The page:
Christine Lee, Irving Reporter
A dual language program at an Irving ISD school integrates English and Spanish throughout class lessons.
A native English speaker won a national award from the National Association for Bilingual Education, or NABE, for writing a letter in Spanish.
Hanna Allen, a fourth grader at Farine Elementary School in Irving, has been a part of the school's dual language program since kindergarten.
Janabeth Allen, Hanna's mother, said she wanted to give her three children the gift of learning a second language from an early age.
"I was questioning when my kids entered kindergarten, would they learn everything they needed to learn? Because of this dual language. And my answer was, are you kidding? They learned it in two languages," said Janabeth Allen.
Hanna wrote an essay about learning Spanish and submitted it to the NABE's national competition.
Last week, she found out she won. "I was pretty much really surprised because I didn't really think i would win," she said.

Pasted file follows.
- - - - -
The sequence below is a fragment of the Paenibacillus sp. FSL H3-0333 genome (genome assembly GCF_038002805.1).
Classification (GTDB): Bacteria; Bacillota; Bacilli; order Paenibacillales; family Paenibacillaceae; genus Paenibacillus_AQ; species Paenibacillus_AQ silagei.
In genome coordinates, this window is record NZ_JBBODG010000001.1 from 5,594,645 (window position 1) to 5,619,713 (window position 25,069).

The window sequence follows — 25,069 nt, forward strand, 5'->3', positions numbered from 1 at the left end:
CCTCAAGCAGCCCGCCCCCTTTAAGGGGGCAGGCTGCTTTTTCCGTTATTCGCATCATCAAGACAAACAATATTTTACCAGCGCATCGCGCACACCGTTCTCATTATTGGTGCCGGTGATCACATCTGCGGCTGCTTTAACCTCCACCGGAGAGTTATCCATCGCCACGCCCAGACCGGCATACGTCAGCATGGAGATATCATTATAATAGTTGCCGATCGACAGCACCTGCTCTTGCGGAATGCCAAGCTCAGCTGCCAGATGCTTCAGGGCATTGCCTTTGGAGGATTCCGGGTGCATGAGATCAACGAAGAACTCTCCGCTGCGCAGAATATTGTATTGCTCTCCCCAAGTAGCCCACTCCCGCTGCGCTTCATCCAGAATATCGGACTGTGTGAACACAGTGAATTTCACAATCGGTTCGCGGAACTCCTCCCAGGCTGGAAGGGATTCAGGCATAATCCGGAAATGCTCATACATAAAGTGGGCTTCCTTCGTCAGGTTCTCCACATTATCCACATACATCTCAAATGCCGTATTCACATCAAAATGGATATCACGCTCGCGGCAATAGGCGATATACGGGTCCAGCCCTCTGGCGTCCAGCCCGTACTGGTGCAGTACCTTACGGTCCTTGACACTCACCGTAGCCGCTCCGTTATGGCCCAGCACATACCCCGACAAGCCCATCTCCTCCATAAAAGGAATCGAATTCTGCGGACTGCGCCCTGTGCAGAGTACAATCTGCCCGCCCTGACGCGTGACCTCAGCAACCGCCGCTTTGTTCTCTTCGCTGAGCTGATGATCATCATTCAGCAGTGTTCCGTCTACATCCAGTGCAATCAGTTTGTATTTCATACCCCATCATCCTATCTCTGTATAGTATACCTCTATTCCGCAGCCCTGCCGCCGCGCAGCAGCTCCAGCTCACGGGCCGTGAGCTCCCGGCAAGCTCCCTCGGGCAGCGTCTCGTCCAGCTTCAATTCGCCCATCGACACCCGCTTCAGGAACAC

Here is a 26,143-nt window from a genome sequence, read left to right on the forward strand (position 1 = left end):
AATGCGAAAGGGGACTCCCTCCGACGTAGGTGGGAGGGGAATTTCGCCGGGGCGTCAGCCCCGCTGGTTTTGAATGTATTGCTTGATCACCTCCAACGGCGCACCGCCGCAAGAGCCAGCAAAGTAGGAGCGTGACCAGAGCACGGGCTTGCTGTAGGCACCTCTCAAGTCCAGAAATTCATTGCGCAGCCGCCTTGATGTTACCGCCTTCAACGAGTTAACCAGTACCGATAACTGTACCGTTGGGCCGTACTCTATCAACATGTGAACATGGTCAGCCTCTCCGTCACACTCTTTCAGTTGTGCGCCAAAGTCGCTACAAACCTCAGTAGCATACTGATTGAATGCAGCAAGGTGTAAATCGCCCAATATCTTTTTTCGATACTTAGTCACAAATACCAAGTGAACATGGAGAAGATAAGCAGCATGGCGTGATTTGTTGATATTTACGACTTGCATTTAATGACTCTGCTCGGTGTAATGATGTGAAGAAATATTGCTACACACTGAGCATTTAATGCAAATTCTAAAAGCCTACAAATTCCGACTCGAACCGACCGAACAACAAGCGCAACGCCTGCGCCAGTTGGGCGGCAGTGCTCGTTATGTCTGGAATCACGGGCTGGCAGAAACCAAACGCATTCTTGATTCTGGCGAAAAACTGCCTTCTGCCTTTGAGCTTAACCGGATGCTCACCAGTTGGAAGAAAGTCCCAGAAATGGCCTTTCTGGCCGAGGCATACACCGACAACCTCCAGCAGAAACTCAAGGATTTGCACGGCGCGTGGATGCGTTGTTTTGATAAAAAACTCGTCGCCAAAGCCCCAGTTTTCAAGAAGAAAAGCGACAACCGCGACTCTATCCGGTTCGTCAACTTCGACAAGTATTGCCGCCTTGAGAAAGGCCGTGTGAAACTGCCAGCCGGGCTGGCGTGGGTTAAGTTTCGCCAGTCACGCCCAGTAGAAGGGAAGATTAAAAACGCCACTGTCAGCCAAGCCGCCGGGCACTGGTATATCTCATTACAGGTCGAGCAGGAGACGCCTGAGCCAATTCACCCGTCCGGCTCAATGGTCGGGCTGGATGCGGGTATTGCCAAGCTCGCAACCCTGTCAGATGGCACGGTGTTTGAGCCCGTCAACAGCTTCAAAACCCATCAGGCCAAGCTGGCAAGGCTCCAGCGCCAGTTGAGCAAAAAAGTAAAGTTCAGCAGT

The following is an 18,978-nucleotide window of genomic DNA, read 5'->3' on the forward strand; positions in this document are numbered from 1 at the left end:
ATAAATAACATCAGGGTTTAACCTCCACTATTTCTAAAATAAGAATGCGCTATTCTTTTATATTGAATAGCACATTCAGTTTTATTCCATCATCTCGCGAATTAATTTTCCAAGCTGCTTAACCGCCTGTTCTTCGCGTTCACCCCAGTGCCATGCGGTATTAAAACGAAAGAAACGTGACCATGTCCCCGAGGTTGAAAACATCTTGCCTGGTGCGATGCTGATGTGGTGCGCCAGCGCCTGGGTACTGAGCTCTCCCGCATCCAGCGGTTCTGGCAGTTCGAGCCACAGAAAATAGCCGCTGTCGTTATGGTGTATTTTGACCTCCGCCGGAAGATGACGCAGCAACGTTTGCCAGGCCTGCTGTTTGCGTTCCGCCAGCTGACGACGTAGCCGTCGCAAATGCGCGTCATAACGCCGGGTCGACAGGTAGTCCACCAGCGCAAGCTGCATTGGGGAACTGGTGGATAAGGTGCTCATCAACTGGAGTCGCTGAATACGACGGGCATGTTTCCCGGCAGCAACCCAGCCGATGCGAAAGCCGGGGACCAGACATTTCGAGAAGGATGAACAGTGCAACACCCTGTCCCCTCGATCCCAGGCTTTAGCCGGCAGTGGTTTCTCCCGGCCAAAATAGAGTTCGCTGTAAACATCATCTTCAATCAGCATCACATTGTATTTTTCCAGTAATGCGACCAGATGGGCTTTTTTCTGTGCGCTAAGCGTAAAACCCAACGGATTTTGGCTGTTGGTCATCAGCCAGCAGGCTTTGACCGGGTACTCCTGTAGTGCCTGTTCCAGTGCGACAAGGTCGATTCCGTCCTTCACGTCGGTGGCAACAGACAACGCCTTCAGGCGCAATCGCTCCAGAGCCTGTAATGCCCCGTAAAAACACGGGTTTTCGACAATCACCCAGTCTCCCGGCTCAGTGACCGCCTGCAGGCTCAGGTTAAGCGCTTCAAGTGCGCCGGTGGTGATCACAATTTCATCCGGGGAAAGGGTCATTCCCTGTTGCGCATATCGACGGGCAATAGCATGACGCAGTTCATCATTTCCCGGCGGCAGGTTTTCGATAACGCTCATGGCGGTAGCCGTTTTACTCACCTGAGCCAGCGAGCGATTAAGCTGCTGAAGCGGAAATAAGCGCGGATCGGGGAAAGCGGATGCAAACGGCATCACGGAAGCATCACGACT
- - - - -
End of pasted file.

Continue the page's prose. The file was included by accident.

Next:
Only two elementary schools and one middle school in the Irving ISD offer the dual language program. Students learn in English one week and in Spanish the next week.
Principal Julie Miller said some of the students are native English speakers and others are native Spanish speakers. In the end, the goals for all students are to become truly bilingual, biliterate, and bicultural.
Miller said those opposed to the dual and bilingual programs don't like the idea of American children learning in Spanish. Miller also said some fear that taking such courses would make one forget their native language.
But Miller dispelled any speculation. "Brain research tells us just as a point of fact, whatever your languages are the more of them you know, the more of your brain you can access," said Miller.
About two-thirds of the approximately 820 students attending Farine Elementary are dual language students.
Anna Hanna, a dual language teacher, said her classroom is diverse, with students from Hispanic, Indian, and Native American backgrounds. "Having the opportunity to prove that native American children can speak two languages is an amazing thing. It builds their character, and makes them stronger," said Hanna.
As for Hanna Allen, the national award winner, she hopes to save most of the $1,000 prize money she receives. She also plans to continue learning in Spanish, saying she believes it will help her get ahead in college and beyond.